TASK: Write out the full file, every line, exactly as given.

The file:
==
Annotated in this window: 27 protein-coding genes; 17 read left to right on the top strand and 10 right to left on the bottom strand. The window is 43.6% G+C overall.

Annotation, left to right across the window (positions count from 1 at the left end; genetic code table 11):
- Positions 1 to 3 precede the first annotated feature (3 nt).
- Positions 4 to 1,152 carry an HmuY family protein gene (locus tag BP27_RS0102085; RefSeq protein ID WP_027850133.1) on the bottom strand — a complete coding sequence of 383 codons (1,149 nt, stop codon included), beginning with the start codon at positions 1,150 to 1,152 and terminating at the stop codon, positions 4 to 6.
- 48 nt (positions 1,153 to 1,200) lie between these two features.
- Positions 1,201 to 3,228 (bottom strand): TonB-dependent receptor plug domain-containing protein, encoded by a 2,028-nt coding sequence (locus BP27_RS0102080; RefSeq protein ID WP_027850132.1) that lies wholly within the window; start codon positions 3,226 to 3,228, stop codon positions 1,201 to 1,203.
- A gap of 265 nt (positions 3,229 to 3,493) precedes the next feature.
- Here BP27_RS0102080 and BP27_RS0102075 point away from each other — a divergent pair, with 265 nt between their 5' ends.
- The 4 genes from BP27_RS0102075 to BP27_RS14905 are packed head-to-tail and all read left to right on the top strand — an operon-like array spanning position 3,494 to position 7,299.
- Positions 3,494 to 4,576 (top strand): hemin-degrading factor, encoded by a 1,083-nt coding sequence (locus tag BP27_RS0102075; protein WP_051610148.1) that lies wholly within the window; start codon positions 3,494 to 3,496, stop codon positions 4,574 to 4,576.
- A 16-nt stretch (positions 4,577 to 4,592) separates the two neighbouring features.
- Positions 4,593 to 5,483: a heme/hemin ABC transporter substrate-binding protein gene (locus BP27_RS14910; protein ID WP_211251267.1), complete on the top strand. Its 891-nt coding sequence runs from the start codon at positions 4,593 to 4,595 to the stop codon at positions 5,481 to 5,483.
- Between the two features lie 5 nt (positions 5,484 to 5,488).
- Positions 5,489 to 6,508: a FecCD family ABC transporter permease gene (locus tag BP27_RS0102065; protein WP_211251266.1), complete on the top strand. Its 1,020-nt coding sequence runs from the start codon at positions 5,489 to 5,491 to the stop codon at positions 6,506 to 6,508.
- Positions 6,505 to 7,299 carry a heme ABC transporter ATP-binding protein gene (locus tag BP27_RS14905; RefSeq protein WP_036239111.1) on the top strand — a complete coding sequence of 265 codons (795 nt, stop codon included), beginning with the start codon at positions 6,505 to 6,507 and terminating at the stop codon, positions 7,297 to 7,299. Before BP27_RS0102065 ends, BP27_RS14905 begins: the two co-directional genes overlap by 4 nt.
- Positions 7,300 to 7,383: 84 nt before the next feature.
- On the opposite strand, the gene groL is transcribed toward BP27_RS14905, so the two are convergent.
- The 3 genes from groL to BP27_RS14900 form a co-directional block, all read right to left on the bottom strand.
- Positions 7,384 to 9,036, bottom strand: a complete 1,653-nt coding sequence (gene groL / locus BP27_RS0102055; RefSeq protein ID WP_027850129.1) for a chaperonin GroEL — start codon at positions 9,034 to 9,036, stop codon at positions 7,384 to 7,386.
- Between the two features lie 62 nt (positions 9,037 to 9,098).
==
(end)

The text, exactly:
Annotated in this window: 27 protein-coding genes; 17 read left to right on the top strand and 10 right to left on the bottom strand. The window is 43.6% G+C overall.

Annotation, left to right across the window (positions count from 1 at the left end; genetic code table 11):
- Positions 1 to 3 precede the first annotated feature (3 nt).
- Positions 4 to 1,152 carry an HmuY family protein gene (locus tag BP27_RS0102085; RefSeq protein ID WP_027850133.1) on the bottom strand — a complete coding sequence of 383 codons (1,149 nt, stop codon included), beginning with the start codon at positions 1,150 to 1,152 and terminating at the stop codon, positions 4 to 6.
- 48 nt (positions 1,153 to 1,200) lie between these two features.
- Positions 1,201 to 3,228 (bottom strand): TonB-dependent receptor plug domain-containing protein, encoded by a 2,028-nt coding sequence (locus BP27_RS0102080; RefSeq protein ID WP_027850132.1) that lies wholly within the window; start codon positions 3,226 to 3,228, stop codon positions 1,201 to 1,203.
- A gap of 265 nt (positions 3,229 to 3,493) precedes the next feature.
- Here BP27_RS0102080 and BP27_RS0102075 point away from each other — a divergent pair, with 265 nt between their 5' ends.
- The 4 genes from BP27_RS0102075 to BP27_RS14905 are packed head-to-tail and all read left to right on the top strand — an operon-like array spanning position 3,494 to position 7,299.
- Positions 3,494 to 4,576 (top strand): hemin-degrading factor, encoded by a 1,083-nt coding sequence (locus tag BP27_RS0102075; protein WP_051610148.1) that lies wholly within the window; start codon positions 3,494 to 3,496, stop codon positions 4,574 to 4,576.
- A 16-nt stretch (positions 4,577 to 4,592) separates the two neighbouring features.
- Positions 4,593 to 5,483: a heme/hemin ABC transporter substrate-binding protein gene (locus BP27_RS14910; protein ID WP_211251267.1), complete on the top strand. Its 891-nt coding sequence runs from the start codon at positions 4,593 to 4,595 to the stop codon at positions 5,481 to 5,483.
- Between the two features lie 5 nt (positions 5,484 to 5,488).
- Positions 5,489 to 6,508: a FecCD family ABC transporter permease gene (locus tag BP27_RS0102065; protein WP_211251266.1), complete on the top strand. Its 1,020-nt coding sequence runs from the start codon at positions 5,489 to 5,491 to the stop codon at positions 6,506 to 6,508.
- Positions 6,505 to 7,299 carry a heme ABC transporter ATP-binding protein gene (locus tag BP27_RS14905; RefSeq protein WP_036239111.1) on the top strand — a complete coding sequence of 265 codons (795 nt, stop codon included), beginning with the start codon at positions 6,505 to 6,507 and terminating at the stop codon, positions 7,297 to 7,299. Before BP27_RS0102065 ends, BP27_RS14905 begins: the two co-directional genes overlap by 4 nt.
- Positions 7,300 to 7,383: 84 nt before the next feature.
- On the opposite strand, the gene groL is transcribed toward BP27_RS14905, so the two are convergent.
- The 3 genes from groL to BP27_RS14900 form a co-directional block, all read right to left on the bottom strand.
- Positions 7,384 to 9,036, bottom strand: a complete 1,653-nt coding sequence (gene groL / locus BP27_RS0102055; RefSeq protein ID WP_027850129.1) for a chaperonin GroEL — start codon at positions 9,034 to 9,036, stop codon at positions 7,384 to 7,386.
- Between the two features lie 62 nt (positions 9,037 to 9,098).